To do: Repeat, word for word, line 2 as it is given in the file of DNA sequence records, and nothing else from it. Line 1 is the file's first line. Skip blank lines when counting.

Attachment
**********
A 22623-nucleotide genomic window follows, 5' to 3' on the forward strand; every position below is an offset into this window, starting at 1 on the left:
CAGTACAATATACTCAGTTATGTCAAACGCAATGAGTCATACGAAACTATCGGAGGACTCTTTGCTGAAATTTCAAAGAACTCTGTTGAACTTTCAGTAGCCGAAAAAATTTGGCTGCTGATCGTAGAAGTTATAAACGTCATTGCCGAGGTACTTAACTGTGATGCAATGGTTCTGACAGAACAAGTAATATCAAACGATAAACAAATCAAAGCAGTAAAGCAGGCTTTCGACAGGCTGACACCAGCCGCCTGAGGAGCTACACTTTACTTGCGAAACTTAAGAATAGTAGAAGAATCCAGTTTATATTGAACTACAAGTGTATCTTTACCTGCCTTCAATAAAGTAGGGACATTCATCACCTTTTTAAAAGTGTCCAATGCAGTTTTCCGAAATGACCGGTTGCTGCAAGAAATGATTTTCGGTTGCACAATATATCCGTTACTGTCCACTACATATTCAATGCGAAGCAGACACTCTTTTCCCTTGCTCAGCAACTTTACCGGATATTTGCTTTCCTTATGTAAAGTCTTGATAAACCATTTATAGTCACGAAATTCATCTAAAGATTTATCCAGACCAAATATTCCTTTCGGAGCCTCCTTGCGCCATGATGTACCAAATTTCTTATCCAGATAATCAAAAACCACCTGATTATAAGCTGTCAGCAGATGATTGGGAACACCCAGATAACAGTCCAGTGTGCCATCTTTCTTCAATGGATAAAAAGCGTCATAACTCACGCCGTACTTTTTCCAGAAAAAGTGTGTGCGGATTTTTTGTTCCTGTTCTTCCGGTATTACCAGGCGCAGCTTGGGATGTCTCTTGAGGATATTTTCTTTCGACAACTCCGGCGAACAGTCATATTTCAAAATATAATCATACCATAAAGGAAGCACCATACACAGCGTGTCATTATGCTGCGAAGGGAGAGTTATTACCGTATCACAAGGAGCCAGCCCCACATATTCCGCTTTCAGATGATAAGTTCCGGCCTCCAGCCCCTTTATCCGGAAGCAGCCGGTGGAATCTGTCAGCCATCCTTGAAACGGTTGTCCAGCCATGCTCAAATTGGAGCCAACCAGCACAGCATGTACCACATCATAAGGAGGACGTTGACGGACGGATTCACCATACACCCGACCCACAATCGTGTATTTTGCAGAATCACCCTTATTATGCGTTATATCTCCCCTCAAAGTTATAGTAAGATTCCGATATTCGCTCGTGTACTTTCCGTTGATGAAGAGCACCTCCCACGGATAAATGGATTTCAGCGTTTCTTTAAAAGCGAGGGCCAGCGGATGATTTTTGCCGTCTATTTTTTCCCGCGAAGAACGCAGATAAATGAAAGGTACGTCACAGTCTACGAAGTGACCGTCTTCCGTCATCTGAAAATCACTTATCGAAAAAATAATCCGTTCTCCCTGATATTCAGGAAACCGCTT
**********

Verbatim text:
CAGTACAATATACTCAGTTATGTCAAACGCAATGAGTCATACGAAACTATCGGAGGACTCTTTGCTGAAATTTCAAAGAACTCTGTTGAACTTTCAGTAGCCGAAAAAATTTGGCTGCTGATCGTAGAAGTTATAAACGTCATTGCCGAGGTACTTAACTGTGATGCAATGGTTCTGACAGAACAAGTAATATCAAACGATAAACAAATCAAAGCAGTAAAGCAGGCTTTCGACAGGCTGACACCAGCCGCCTGAGGAGCTACACTTTACTTGCGAAACTTAAGAATAGTAGAAGAATCCAGTTTATATTGAACTACAAGTGTATCTTTACCTGCCTTCAATAAAGTAGGGACATTCATCACCTTTTTAAAAGTGTCCAATGCAGTTTTCCGAAATGACCGGTTGCTGCAAGAAATGATTTTCGGTTGCACAATATATCCGTTACTGTCCACTACATATTCAATGCGAAGCAGACACTCTTTTCCCTTGCTCAGCAACTTTACCGGATATTTGCTTTCCTTATGTAAAGTCTTGATAAACCATTTATAGTCACGAAATTCATCTAAAGATTTATCCAGACCAAATATTCCTTTCGGAGCCTCCTTGCGCCATGATGTACCAAATTTCTTATCCAGATAATCAAAAACCACCTGATTATAAGCTGTCAGCAGATGATTGGGAACACCCAGATAACAGTCCAGTGTGCCATCTTTCTTCAATGGATAAAAAGCGTCATAACTCACGCCGTACTTTTTCCAGAAAAAGTGTGTGCGGATTTTTTGTTCCTGTTCTTCCGGTATTACCAGGCGCAGCTTGGGATGTCTCTTGAGGATATTTTCTTTCGACAACTCCGGCGAACAGTCATATTTCAAAATATAATCATACCATAAAGGAAGCACCATACACAGCGTGTCATTATGCTGCGAAGGGAGAGTTATTACCGTATCACAAGGAGCCAGCCCCACATATTCCGCTTTCAGATGATAAGTTCCGGCCTCCAGCCCCTTTATCCGGAAGCAGCCGGTGGAATCTGTCAGCCATCCTTGAAACGGTTGTCCAGCCATGCTCAAATTGGAGCCAACCAGCACAGCATGTACCACATCATAAGGAGGACGTTGACGGACGGATTCACCATACACCCGACCCACAATCGTGTATTTTGCAGAATCACCCTTATTATGCGTTATATCTCCCCTCAAAGTTATAGTAAGATTCCGATATTCGCTCGTGTACTTTCCGTTGATGAAGAGCACCTCCCACGGATAAATGGATTTCAGCGTTTCTTTAAAAGCGAGGGCCAGCGGATGATTTTTGCCGTCTATTTTTTCCCGCGAAGAACGCAGATAAATGAAAGGTACGTCACAGTCTACGAAGTGACCGTCTTCCGTCATCTGAAAATCACTTATCGAAAAAATAATCCGTTCTCCCTGATATTCAGGAAACCGCTT